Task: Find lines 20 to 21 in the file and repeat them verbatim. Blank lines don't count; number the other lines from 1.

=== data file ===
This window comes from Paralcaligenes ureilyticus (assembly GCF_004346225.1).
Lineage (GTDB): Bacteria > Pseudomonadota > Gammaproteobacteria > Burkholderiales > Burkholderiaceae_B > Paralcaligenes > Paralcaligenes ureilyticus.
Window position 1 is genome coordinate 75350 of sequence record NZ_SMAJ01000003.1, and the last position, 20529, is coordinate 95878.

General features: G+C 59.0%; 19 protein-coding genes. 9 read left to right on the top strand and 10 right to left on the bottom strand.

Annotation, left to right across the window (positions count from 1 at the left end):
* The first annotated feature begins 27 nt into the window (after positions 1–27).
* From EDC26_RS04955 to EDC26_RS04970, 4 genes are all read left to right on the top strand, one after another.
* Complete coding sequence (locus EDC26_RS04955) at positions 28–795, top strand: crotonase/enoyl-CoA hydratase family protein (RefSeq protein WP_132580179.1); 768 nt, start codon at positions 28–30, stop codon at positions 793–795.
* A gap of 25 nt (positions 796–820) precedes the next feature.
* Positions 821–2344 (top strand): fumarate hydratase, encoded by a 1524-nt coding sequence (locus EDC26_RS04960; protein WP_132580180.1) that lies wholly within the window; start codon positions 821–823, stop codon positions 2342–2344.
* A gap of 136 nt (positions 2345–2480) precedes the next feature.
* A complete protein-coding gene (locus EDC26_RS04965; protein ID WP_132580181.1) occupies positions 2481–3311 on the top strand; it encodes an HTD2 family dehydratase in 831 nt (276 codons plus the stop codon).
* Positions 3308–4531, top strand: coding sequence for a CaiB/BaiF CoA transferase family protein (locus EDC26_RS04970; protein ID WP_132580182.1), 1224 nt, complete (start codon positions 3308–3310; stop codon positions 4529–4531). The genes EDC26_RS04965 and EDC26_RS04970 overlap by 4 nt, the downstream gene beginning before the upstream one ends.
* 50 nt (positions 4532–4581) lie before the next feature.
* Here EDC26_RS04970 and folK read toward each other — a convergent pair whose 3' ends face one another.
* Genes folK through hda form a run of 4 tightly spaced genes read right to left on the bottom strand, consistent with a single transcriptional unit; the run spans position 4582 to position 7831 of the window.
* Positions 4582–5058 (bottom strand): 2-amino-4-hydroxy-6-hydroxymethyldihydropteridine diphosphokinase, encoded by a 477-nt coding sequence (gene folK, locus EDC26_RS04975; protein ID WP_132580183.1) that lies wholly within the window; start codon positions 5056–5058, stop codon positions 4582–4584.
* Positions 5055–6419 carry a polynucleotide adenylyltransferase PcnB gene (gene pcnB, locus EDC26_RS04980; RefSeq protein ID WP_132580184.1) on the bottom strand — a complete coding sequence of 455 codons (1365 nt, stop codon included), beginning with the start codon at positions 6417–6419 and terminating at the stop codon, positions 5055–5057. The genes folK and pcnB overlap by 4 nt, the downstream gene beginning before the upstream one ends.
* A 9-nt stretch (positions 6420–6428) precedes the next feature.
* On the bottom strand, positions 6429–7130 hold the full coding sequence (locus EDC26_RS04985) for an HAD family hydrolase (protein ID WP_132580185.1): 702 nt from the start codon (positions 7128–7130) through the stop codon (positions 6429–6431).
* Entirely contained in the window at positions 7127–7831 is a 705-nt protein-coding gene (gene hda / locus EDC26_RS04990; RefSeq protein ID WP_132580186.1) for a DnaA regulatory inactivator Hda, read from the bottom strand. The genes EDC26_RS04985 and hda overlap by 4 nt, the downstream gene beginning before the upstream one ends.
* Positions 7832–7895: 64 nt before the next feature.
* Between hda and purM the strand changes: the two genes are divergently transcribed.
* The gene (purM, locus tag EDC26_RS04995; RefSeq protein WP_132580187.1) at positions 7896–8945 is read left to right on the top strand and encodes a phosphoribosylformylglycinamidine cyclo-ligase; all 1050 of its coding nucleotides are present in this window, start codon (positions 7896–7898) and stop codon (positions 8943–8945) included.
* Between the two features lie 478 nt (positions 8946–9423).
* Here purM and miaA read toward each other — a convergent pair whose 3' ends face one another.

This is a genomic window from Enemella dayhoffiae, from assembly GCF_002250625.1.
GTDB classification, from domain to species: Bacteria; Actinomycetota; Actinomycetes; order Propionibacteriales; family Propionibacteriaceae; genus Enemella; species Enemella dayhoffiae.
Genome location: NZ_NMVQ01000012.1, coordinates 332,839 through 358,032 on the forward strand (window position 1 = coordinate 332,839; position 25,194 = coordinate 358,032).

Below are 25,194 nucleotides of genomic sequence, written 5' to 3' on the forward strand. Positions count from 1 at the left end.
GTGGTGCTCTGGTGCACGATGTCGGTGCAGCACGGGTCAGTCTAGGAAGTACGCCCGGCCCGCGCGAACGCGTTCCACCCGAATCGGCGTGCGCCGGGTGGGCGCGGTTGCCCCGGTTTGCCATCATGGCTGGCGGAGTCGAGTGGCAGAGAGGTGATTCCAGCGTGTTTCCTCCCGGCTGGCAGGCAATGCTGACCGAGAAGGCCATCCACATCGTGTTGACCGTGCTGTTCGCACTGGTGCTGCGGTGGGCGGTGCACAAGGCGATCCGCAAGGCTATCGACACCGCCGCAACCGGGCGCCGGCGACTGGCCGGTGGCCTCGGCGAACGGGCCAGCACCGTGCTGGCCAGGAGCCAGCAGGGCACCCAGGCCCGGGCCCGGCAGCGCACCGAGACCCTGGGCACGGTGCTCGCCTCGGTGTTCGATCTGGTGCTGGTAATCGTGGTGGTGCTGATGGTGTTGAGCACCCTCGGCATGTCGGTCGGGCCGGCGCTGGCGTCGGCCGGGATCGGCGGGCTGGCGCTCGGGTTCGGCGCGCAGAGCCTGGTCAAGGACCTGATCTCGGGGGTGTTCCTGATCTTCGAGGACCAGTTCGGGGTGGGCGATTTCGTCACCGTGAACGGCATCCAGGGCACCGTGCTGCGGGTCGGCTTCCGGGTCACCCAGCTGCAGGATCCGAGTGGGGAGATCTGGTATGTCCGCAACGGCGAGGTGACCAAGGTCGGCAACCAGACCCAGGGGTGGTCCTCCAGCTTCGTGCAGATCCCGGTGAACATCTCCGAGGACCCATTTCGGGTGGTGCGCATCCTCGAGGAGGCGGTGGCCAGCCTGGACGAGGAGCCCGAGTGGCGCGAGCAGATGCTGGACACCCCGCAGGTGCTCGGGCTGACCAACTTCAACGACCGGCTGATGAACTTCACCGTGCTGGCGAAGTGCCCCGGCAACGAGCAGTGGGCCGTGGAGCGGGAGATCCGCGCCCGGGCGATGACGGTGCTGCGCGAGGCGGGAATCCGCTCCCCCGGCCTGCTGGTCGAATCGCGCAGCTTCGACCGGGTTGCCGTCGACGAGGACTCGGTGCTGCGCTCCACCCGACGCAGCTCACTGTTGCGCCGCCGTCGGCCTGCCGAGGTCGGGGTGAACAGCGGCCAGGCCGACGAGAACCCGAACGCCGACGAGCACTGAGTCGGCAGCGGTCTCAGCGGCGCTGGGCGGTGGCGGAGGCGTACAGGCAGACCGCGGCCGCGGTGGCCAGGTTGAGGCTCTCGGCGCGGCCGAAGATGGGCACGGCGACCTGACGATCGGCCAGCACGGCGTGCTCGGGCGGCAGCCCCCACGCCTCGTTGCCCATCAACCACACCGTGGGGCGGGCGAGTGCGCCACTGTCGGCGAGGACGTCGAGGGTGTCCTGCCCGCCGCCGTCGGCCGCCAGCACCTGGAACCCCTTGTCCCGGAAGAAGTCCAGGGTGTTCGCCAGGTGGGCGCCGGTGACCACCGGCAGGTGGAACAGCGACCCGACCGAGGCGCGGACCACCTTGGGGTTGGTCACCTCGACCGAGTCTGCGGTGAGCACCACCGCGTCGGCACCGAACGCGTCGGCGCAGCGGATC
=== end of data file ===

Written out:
* On the bottom strand, positions 6429–7130 hold the full coding sequence (locus EDC26_RS04985) for an HAD family hydrolase (protein ID WP_132580185.1): 702 nt from the start codon (positions 7128–7130) through the stop codon (positions 6429–6431).
* Entirely contained in the window at positions 7127–7831 is a 705-nt protein-coding gene (gene hda / locus EDC26_RS04990; RefSeq protein ID WP_132580186.1) for a DnaA regulatory inactivator Hda, read from the bottom strand. The genes EDC26_RS04985 and hda overlap by 4 nt, the downstream gene beginning before the upstream one ends.